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Outcry at high-rises on the Bund plan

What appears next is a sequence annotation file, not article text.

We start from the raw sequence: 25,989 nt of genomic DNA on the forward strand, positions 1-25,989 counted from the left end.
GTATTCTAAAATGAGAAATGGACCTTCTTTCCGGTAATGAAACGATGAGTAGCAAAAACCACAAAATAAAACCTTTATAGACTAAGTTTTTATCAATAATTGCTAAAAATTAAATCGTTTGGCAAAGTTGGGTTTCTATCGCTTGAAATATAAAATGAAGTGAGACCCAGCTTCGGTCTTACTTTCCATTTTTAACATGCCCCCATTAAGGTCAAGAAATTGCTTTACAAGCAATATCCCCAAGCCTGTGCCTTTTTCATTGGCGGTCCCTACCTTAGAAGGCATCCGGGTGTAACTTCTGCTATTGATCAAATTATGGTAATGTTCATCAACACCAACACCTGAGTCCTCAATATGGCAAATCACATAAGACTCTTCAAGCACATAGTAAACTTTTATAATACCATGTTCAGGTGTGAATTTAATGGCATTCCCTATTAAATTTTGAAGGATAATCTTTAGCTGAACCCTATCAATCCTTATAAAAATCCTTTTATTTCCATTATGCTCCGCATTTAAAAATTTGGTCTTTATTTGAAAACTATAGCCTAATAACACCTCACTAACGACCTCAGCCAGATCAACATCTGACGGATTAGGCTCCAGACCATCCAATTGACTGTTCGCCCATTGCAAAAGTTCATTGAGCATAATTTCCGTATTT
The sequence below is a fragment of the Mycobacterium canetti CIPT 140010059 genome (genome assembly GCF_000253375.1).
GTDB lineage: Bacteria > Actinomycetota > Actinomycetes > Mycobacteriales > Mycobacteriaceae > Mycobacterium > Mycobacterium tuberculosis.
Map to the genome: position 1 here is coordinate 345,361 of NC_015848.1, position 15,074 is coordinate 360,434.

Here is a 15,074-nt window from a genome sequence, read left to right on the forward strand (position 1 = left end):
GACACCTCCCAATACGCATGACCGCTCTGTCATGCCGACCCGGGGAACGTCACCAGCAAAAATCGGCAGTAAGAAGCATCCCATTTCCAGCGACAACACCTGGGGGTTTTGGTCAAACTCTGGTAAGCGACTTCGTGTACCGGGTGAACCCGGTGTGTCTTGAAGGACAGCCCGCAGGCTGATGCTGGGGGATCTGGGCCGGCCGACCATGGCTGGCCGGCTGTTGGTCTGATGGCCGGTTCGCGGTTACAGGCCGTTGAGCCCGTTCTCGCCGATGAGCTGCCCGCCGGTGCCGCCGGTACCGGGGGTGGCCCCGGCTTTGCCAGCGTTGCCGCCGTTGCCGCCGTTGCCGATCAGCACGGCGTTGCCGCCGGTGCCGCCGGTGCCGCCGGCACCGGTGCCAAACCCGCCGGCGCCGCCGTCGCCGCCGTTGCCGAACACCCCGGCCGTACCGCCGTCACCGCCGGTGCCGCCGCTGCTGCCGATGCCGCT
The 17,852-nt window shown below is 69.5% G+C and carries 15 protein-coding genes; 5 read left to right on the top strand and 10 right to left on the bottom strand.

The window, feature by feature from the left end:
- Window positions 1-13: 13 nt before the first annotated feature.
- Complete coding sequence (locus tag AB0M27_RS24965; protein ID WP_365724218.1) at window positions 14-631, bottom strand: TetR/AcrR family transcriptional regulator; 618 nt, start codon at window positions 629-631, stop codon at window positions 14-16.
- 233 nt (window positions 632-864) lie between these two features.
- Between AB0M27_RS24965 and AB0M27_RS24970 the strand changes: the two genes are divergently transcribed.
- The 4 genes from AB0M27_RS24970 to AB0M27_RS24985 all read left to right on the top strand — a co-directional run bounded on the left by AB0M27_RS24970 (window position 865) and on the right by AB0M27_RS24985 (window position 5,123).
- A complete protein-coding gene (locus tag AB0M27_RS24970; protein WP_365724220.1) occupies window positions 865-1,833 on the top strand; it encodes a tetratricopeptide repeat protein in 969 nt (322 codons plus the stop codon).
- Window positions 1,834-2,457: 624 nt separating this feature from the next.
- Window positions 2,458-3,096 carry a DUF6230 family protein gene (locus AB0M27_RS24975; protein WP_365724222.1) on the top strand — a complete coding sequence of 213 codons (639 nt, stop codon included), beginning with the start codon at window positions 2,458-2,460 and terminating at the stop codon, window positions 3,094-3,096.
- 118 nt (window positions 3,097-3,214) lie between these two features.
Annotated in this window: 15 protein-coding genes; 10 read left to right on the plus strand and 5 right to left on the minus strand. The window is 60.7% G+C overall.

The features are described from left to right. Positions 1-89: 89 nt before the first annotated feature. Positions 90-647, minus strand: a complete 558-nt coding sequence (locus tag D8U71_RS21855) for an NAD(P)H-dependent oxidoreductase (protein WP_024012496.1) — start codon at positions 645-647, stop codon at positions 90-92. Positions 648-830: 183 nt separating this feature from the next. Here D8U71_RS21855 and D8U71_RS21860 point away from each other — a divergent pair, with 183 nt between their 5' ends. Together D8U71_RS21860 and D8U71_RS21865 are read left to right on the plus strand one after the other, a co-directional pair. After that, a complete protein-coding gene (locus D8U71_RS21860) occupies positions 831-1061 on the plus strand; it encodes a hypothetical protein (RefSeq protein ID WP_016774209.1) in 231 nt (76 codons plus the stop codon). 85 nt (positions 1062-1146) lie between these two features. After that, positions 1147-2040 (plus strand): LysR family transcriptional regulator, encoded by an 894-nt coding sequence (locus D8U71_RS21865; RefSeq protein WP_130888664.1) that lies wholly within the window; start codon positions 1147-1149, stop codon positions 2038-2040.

PLANS for a modern high-rise complex on the historic Bund have caused outrage among local residents. The complex would feature five tall and narrow gold buildings, according to an artist's rendition released by SOHO China, the Beijing-based real estate developer. Included in the development, due to be built in 2014, are two skyscrapers nearly three times the height of the nearby historic Bund buildings. The buildings will be offices and hotels, SOHO said yesterday. Many local residents say the high-rises are out of keeping with the Western-style historic buildings on the Bund that have long been an icon of the city. Details of the plan posted on Weibo.com last Friday by SOHO have been re-tweeted more than 1,000 times on the Website and received around 400 comments, mostly criticism. "These kind of modern buildings can be built in any other places in Shanghai but not on the Bund because they damage the overall atmosphere of the area in both the height and the architectural style," said Chen Guan, a local white-collar working in the area. The Bund features more than 50 buildings of various architectural styles such as Romanesque, Gothic, Renaissance and Baroque built around 1900s. The buildings lining the Huangpu River once housed numerous banks and trading houses from the United Kingdom, France, the United States, Italy, Russia, Germany, Japan, the Netherlands and Belgium. It is one of the most famous tourist destinations in Shanghai. Zheng Shiling, director of Institute of Architecture and Urban Space of Shanghai Tongji University, urged city planners to change the plan. "The planner could make the buildings shorter and change the color to make them more harmonious with other Bund buildings," Zheng told Shanghai Daily yesterday. However, Qian Zonghao, a Bund architecture expert and a professor of the Tongji University, supported the plan and said it would look more strange if the developer built an antique-style building. SOHO spent 2.25 billion yuan (US$348 million) to buy the 22,462 square meters of la! nd on Zh ongshan Road E2 and Yong'an Road in June, according to previous media reports. The developer declined to comment on the criticisms but said the artist's rendition would be the final design, as the city government and urban planning authority have approved the plan, according to Shanghai Evening Post. An official with the Bureau of Planning and Land Resources of Huangpu District told Shanghai Daily the bureau had submitted the plan to the Shanghai Municipal Bureau of Planning and Land Resources for final approval.

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